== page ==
Wednesday, January 10, 2007

Darning Egg

Does any one darn socks anymore. My grandmother used to have the neatest porcelain egg with a handle that made it easier for her to darn socks. I haven't seen one of those around lately. Now I get a hole in a sock and I just throw the pair in the trash basket. Wastrel!


kenju said...

I have seen those darning eggs in antique shops around here. Maybe if you look for one, you can find it.

KP said...

I can imagine wool socks are still fine for darning, but the stuff they use these days, I doubt it would work.

Archana said...

I have never darned socks - and have never worn darned socks either! I belong to the waste-a-lot generation I guess :-(!

Anonymous said...

I just googled "darning egg" on a whim since I just pulled my mother's old darning egg out to use it, and I not only found your blog, but I found some sites with new darning eggs available.

I don't generally darn socks, but I do darn sweaters, and I do patch blue jeans and pants.

I am about to repair a pair of very nice almost-new socks whose toe seam came out.

I have no idea if I do it properly, but my mending generally holds together, and it doesn't show too badly.

Mary in Virginia

Anonymous said...

I hand knit socks. My two daughters love them, and I also sell them on my website. The yarn isn't cheap, and it takes time to knit a pair of socks. My opinion is, if they're worth spending the time and money to knit, then they're worth mending, so I've just found and ordered two different wooden sock darning eggs from the Internet. :o)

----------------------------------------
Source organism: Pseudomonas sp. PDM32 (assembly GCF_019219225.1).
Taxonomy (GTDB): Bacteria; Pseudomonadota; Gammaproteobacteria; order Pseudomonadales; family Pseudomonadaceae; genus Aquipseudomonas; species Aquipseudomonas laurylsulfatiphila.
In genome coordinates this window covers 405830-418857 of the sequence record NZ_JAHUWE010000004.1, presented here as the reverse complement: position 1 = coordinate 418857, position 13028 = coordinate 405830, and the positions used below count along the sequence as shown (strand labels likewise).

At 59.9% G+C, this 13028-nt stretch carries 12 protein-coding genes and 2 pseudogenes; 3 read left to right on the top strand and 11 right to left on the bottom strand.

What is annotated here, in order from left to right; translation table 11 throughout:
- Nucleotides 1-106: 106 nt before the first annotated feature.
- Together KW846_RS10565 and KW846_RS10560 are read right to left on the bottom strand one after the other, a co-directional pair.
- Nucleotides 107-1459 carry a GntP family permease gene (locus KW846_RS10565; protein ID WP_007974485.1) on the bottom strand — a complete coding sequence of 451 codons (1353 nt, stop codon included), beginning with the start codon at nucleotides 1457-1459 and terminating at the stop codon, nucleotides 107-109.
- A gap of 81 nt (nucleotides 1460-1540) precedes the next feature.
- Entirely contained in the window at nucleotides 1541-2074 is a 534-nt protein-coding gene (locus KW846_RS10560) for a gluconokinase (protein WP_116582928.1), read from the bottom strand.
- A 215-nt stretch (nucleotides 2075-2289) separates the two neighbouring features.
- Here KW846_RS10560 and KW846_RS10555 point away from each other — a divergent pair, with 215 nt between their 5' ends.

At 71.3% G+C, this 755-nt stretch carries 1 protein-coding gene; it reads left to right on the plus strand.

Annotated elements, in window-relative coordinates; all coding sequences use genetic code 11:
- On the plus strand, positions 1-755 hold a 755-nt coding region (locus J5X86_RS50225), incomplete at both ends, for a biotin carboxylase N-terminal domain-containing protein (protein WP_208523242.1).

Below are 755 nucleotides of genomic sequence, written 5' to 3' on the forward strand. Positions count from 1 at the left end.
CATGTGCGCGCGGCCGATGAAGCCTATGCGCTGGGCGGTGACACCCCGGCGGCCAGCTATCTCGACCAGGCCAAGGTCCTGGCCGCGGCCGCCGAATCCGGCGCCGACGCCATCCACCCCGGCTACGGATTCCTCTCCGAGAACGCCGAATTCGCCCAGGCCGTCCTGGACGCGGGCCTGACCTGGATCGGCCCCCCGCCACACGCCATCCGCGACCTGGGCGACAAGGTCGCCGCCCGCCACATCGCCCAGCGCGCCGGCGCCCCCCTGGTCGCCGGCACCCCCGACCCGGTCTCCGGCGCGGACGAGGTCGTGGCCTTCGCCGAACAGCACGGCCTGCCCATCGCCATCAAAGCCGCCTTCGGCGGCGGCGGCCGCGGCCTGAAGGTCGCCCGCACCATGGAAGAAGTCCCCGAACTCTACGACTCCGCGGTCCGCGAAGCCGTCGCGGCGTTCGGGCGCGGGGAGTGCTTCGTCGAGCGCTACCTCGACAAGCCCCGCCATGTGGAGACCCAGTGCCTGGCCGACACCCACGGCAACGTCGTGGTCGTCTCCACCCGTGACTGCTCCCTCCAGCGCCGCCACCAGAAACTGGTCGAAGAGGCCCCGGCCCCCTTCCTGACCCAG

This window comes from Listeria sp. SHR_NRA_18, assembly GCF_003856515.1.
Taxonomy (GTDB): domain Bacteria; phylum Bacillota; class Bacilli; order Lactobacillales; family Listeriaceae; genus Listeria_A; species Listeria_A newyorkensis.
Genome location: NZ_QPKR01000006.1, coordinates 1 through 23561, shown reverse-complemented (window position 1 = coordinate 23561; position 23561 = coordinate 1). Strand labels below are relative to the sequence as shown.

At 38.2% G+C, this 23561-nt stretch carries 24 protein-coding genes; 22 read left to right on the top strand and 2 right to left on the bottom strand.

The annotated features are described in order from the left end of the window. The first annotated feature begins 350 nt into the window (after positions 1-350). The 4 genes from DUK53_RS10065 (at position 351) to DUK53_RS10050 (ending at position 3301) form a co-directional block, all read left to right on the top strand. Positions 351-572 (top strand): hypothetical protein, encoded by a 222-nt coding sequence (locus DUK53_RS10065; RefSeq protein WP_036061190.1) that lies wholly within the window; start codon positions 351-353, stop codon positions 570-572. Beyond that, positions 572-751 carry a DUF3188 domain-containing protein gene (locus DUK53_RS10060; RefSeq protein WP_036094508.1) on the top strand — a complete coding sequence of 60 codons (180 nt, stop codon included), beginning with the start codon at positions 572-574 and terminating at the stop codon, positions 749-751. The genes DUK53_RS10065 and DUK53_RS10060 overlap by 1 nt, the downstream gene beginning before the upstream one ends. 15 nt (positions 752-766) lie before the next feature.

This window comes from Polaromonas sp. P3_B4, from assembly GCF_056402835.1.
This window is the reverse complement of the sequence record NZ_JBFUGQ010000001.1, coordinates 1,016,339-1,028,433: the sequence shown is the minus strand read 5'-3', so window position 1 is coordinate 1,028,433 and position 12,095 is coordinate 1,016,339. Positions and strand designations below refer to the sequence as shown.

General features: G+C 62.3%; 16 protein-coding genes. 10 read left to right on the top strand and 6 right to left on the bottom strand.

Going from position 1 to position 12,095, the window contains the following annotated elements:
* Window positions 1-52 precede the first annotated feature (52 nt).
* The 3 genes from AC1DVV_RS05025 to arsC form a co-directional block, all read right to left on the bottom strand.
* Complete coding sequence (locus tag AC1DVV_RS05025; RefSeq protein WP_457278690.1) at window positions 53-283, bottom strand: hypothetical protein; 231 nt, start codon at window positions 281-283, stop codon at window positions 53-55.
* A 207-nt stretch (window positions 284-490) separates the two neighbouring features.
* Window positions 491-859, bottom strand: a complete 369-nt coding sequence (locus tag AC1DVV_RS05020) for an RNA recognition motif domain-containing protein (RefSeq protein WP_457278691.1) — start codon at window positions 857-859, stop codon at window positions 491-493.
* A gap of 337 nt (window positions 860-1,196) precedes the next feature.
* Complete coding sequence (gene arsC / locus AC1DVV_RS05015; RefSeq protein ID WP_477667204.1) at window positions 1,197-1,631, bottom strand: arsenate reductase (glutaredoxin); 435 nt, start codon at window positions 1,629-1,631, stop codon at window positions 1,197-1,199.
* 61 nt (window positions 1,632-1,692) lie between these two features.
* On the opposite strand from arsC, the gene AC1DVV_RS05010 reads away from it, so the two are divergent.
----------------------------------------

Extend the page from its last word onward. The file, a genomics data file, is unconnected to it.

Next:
debbil said...

I just found your website and the comments regarding darning. I have my grandmothers wooden darning egg, and have been darning socks for my husband and family for over 30 years now. The problem has been in finding darning thread to make the repairs. It is a cotton thread, that looks similar to embroidery floss. I have patched socks and clothing for many years, my grandparents went through the depression and passed down their ideas on waste not, want not. My grandkids now think that Grandma can fix anything and they bring jeans and socks whenever they visit. If you know of a source for darning cotton, I would loke to know.

Cricket said...

I found this page while googling "darning egg" because I have a very old one from my grandmother which I use frequently. I started to wonder how old it is and where they came from. I was born during the great depression and my mother taught me to darn my own socks when I was a child with the same darning egg I use today.
I knit my own socks because I am allergic to elastic and cannot buy socks that are useful to me. Wool doesn't wear as well as synthetics, and they get holes in them; plus wool yarn is expensive and socks take a lot of effort to make. They are worth reparing as long as possible.
Darning cotton used to come in balls like crochet cotton when I was a kid, but you can't buy it anymore, so I use leftover sock yarn to darn my socks. If you use soft yarn, it does not feel lumpy.

It's a lot faster to darn a good sock than to knit a new one.

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